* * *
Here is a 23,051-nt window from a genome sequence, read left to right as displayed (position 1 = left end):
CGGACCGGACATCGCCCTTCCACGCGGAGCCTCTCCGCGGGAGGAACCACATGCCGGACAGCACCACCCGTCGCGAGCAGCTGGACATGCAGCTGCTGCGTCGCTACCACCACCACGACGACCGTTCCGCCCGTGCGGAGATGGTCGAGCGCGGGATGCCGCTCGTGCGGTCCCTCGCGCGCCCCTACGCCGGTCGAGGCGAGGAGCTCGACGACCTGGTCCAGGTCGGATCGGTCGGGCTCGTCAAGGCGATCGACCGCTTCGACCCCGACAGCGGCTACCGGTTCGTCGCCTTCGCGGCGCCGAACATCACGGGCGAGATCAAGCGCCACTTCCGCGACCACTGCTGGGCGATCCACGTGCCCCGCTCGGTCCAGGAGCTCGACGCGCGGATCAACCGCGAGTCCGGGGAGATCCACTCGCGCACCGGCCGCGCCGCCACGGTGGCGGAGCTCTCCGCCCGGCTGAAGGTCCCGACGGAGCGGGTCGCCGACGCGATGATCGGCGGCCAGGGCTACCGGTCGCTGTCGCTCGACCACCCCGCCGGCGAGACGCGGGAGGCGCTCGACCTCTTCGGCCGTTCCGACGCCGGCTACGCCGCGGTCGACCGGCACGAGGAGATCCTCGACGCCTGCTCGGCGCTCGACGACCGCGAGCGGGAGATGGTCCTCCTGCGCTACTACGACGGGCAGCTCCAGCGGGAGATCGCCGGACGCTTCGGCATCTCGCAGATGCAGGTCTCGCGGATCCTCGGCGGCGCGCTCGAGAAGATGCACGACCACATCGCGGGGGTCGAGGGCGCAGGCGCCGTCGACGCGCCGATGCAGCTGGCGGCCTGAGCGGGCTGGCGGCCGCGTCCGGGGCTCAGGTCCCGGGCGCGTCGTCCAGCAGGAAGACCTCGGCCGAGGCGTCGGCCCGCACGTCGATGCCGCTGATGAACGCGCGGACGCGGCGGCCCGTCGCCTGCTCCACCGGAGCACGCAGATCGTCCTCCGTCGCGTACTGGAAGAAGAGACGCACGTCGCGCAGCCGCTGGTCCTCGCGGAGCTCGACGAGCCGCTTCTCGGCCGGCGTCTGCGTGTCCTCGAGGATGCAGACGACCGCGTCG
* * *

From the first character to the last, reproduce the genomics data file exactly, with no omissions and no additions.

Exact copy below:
Here is a 23,051-nt window from a genome sequence, read left to right as displayed (position 1 = left end):
CGGACCGGACATCGCCCTTCCACGCGGAGCCTCTCCGCGGGAGGAACCACATGCCGGACAGCACCACCCGTCGCGAGCAGCTGGACATGCAGCTGCTGCGTCGCTACCACCACCACGACGACCGTTCCGCCCGTGCGGAGATGGTCGAGCGCGGGATGCCGCTCGTGCGGTCCCTCGCGCGCCCCTACGCCGGTCGAGGCGAGGAGCTCGACGACCTGGTCCAGGTCGGATCGGTCGGGCTCGTCAAGGCGATCGACCGCTTCGACCCCGACAGCGGCTACCGGTTCGTCGCCTTCGCGGCGCCGAACATCACGGGCGAGATCAAGCGCCACTTCCGCGACCACTGCTGGGCGATCCACGTGCCCCGCTCGGTCCAGGAGCTCGACGCGCGGATCAACCGCGAGTCCGGGGAGATCCACTCGCGCACCGGCCGCGCCGCCACGGTGGCGGAGCTCTCCGCCCGGCTGAAGGTCCCGACGGAGCGGGTCGCCGACGCGATGATCGGCGGCCAGGGCTACCGGTCGCTGTCGCTCGACCACCCCGCCGGCGAGACGCGGGAGGCGCTCGACCTCTTCGGCCGTTCCGACGCCGGCTACGCCGCGGTCGACCGGCACGAGGAGATCCTCGACGCCTGCTCGGCGCTCGACGACCGCGAGCGGGAGATGGTCCTCCTGCGCTACTACGACGGGCAGCTCCAGCGGGAGATCGCCGGACGCTTCGGCATCTCGCAGATGCAGGTCTCGCGGATCCTCGGCGGCGCGCTCGAGAAGATGCACGACCACATCGCGGGGGTCGAGGGCGCAGGCGCCGTCGACGCGCCGATGCAGCTGGCGGCCTGAGCGGGCTGGCGGCCGCGTCCGGGGCTCAGGTCCCGGGCGCGTCGTCCAGCAGGAAGACCTCGGCCGAGGCGTCGGCCCGCACGTCGATGCCGCTGATGAACGCGCGGACGCGGCGGCCCGTCGCCTGCTCCACCGGAGCACGCAGATCGTCCTCCGTCGCGTACTGGAAGAAGAGACGCACGTCGCGCAGCCGCTGGTCCTCGCGGAGCTCGACGAGCCGCTTCTCGGCCGGCGTCTGCGTGTCCTCGAGGATGCAGACGACCGCGTCG